When Obama ascended his role as president-elect in 2008, he was set for a big test.
Facing the greatest economic crisis and highest levels of unemployment since the 1930s, the new presidency was the chance to make good on his economic and social promises, and change the “arc of history,” to bring about major reform across the board, especially in terms of economic and fiscal policy.
Obama side-stepped the challenge and took the easy way out. Instead of targeting and pursuing the people who wrecked the economy with criminal indictments, Obama put them in charge of it.
Opting not to have an independent oversight board, Obama’s financial reform plan instead called for a study by the Securities and Exchange Commission, out of which not a single prosecution of a Wall Street executive or financial firm has come about. It put few restrictions on the banks, while the other financials firms on Wall Street could go back to conducting business as usual, and further neglected to address the problematic nature of executive compensation, which reports show are the leading causes of the Great Recession. He backed away from a big stimulus, and instead diluted the economy with continued tax cuts to the wealthy which had in years past already been ineffective. It is then no surprise that according to the latest ABC News/Washington Post poll, unfavorable views of Obama are now at the highest level of his presidency.
The general discontent that resonates in America could be rooted in the soaring rhetoric and empty promises that were the core staples of Obama’s platform in 2008. He promised to be the “change we need,” yet many Americans find themselves three years later in the same position, or worse, than when he started.
According to the Miami Herald, the jobless rate was 8.2% during Obama’s first full month in office. It still stands strong at 8.6% today, that is, now that a considerable amount of unemployed have stopped the soul-sucking process of actively looking for jobs. As Ed Luce of the Financial Times notes, "According to government statistics, if the same number of people were seeking work today as in 2007, the jobless rate would be 11%."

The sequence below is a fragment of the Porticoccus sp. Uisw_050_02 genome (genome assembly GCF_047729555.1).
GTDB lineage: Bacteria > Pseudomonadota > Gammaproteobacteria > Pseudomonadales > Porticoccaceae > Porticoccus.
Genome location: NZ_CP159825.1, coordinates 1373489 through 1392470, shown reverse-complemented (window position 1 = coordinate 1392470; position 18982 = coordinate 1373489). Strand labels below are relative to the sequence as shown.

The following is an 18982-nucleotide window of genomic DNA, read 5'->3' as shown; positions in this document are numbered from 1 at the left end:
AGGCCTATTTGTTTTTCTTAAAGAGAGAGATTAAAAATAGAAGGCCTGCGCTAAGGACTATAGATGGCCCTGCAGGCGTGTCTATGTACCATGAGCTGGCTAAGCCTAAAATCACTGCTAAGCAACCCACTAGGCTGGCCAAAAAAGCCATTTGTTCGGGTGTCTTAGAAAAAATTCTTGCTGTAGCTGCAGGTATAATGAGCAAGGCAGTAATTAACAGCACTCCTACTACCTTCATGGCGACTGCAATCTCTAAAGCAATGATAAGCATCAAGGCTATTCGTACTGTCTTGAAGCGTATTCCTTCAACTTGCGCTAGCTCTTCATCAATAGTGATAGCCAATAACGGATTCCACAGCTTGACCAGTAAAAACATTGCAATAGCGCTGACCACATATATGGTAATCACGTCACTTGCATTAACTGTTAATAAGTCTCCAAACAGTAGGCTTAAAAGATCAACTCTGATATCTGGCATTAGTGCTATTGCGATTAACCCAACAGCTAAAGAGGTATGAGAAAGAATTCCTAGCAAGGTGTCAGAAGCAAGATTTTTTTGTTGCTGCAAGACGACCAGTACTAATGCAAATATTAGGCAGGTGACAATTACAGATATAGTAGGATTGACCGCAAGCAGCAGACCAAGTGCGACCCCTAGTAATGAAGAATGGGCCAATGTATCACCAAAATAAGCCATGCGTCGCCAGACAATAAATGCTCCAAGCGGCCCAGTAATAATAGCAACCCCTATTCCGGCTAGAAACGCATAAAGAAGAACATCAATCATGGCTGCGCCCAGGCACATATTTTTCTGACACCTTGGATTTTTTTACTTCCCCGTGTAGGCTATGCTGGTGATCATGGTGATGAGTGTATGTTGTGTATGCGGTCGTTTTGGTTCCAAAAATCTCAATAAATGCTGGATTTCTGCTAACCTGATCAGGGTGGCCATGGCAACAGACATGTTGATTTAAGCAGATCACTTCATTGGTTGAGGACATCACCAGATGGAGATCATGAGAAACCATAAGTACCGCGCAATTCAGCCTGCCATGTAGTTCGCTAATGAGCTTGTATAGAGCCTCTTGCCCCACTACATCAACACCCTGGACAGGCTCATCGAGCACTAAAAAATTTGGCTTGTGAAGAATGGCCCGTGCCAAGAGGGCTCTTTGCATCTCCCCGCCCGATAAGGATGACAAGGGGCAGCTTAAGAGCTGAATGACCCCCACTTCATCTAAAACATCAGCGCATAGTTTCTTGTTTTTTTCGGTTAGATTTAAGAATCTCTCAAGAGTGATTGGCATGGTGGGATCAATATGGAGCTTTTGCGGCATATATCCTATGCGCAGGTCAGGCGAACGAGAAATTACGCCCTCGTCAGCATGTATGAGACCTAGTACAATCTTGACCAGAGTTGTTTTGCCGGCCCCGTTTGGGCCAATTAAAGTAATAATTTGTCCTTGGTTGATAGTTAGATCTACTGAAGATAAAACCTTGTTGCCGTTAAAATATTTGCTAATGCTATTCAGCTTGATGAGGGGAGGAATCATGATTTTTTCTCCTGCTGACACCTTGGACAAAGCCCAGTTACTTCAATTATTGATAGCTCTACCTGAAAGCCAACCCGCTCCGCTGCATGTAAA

While I must give Obama credit “for having saved the country from another Great Depression,” and for saving the auto industry, Obama has broadly let America down by refusing to hold his ground against the GOP, by letting his liberal platform fall by the wayside and negotiate instead on GOP terms.
However, as he asserted in his speech at Osawatomie, Kansas, last week, Obama is finally up for the challenge. Obama echoed Teddy Roosevelt by saying, "... the basic bargain that made this country great has eroded." It is, he said, "not just another political debate" but "the defining issue of our time."
Which brings us back to the polls. As an incumbent, Obama is now pinning himself in a dangerous hole, a link to the clear gap of what Obama had promised and what actually came to fruition during his first term. As Dan Froomkin in the Huffington Post said, "...the higher he soars with his populist rhetoric, the more he calls attention to the enormous gap between the promise of hope and change that he campaigned on in 2008 and the actions he has taken as president."
Whether Obama will get the chance to make it right the second time around, is anybody’s guess. However, one thing is for certain: in order to drive public policy, Obama will need a lot more than lofty rhetoric.
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